If you think the solution is the church figuring out a way to reduce filters until enough people like it, you have not been listening or you haven’t tried that enough to find out that it’s impossible, long term. You’ll be a revolving door church that gets very little done for the Kingdom if your solution to filtration is just trying to do better.

The only solution is COMMITMENT.

I have second guessed myself and been second guessed by many in the area of asking people to commit to our church in membership, but I have come to believe it is the only solution (or at least a helpful tool) to the problem of filters.

People actually add filters like in year two, by the way. You’ll think you made it through, but give it time. They’ll find out about your false advertising or your bait and switch, eventually. They’ll catch you every time. (“How dare he say that. We thought he was always nice.”) After all, the pastor was in a bad mood that day… or the music guy didn’t do a hymn like he did the first Sunday… or maybe it’s something much more serious and real, because churches are a mess of messiness just like any other human organization. (Not to mention the one doing the filtering might have an issue as well.)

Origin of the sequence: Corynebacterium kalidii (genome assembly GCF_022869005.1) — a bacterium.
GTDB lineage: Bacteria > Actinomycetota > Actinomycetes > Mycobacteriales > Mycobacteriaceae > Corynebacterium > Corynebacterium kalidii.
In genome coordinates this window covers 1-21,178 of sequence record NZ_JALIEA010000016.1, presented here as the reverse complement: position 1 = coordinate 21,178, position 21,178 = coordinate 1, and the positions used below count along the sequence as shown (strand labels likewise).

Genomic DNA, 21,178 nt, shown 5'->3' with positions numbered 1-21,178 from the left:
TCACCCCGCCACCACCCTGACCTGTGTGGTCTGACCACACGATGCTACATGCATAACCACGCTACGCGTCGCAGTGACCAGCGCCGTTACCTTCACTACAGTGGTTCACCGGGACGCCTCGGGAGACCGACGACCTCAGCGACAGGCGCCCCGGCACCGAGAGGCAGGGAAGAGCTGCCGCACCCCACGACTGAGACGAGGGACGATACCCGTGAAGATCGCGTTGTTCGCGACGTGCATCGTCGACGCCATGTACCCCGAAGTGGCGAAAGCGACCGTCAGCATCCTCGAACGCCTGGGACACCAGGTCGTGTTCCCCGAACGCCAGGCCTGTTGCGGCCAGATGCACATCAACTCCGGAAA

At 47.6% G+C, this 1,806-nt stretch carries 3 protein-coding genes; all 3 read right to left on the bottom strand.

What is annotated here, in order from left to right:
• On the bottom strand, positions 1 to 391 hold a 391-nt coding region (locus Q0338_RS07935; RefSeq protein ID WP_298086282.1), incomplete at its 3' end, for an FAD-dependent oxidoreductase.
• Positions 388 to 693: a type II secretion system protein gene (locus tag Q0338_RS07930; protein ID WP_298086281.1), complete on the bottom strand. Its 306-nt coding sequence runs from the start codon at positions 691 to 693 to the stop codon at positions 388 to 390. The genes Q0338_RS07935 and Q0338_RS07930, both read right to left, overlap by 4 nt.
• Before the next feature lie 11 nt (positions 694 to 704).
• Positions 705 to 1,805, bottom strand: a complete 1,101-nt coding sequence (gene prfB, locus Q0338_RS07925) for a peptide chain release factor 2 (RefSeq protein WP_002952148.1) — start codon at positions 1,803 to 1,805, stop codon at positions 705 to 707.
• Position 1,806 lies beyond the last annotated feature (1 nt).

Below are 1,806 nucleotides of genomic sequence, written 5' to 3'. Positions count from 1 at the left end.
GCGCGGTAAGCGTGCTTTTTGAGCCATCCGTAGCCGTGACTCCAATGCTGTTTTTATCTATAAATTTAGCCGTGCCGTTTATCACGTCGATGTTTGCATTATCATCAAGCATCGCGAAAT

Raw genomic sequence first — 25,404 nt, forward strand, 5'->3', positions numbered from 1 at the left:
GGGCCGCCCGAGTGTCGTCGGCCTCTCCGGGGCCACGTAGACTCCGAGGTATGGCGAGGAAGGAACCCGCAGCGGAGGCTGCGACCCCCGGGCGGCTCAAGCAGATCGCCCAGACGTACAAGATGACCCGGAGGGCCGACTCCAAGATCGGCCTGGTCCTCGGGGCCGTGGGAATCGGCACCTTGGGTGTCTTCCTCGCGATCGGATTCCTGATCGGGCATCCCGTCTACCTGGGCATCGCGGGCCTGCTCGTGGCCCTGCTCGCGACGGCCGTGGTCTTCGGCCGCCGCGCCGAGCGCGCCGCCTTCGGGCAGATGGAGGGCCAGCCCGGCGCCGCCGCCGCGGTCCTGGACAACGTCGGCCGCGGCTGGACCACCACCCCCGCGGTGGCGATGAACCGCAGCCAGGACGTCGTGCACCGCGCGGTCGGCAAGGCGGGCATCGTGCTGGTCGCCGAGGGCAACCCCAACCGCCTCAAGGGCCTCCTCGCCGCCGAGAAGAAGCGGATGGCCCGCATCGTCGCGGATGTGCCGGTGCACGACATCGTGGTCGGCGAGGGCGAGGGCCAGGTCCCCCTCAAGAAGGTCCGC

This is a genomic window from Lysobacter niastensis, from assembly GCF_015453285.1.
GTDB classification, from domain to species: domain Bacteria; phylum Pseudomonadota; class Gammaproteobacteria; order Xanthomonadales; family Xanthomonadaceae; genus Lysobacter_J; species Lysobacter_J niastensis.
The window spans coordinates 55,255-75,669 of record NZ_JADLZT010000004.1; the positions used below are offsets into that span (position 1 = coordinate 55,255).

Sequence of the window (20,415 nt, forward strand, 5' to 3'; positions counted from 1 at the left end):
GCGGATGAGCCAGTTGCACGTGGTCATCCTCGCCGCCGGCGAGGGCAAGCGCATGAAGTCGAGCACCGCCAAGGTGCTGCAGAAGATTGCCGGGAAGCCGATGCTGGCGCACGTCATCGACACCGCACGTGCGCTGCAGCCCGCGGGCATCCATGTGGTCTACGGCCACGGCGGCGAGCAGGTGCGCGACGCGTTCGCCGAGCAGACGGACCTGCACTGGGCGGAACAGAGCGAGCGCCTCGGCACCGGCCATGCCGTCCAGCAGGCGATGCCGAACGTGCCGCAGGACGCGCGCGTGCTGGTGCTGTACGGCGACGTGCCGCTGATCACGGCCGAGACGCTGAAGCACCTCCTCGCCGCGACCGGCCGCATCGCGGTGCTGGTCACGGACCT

So what would I say to the church shoppers (i.e. all believers in America)?

Find a church that you can stand. (Is that unfiltered enough?) Commit yourself to that church. Make it better with your presence/service. Stay with it. Stop shopping.

And what would I say to the church plant who is unintentionally filtering the un-churched crowd? Make the changes you can make, but remember this: Jesus filtered the crud out of the crowd. Not everyone is ready. Take what you get and be thankful.

The experience of my first church plant (a twelve year journey) taught me a phrase I can’t forget. It doesn’t sound great so I’ve tried to get it out of my head, but I can’t. It just keeps coming back! And now I am going to curse (hopefully help) you with it. Here it is:


I probably just filtered some people right there. I hate that, but living to please people is killing me. We are not the church for everyone. I am not the pastor for everyone. But we are the church for some people and I am the pastor for some people. Thank you, my people!!!

My solution to the filter problem is this: I’m going to ask those who stick around for longer than a couple of weeks to firmly commit so that they don’t continue to be a church shopper whilst sitting out in my congregation. If my asking them to commit causes some to filter me, so be it. I’m pretty sure Jesus asked for commitment from His band of brothers/sisters… His church. At the least, we will be more than the next-stop-shop for a few.

I hope this helps some fellow planters.

Published by

Pastor Mark

I have planted churches in Missouri and Washington state and am the founder of the Go Church Family Network of churches.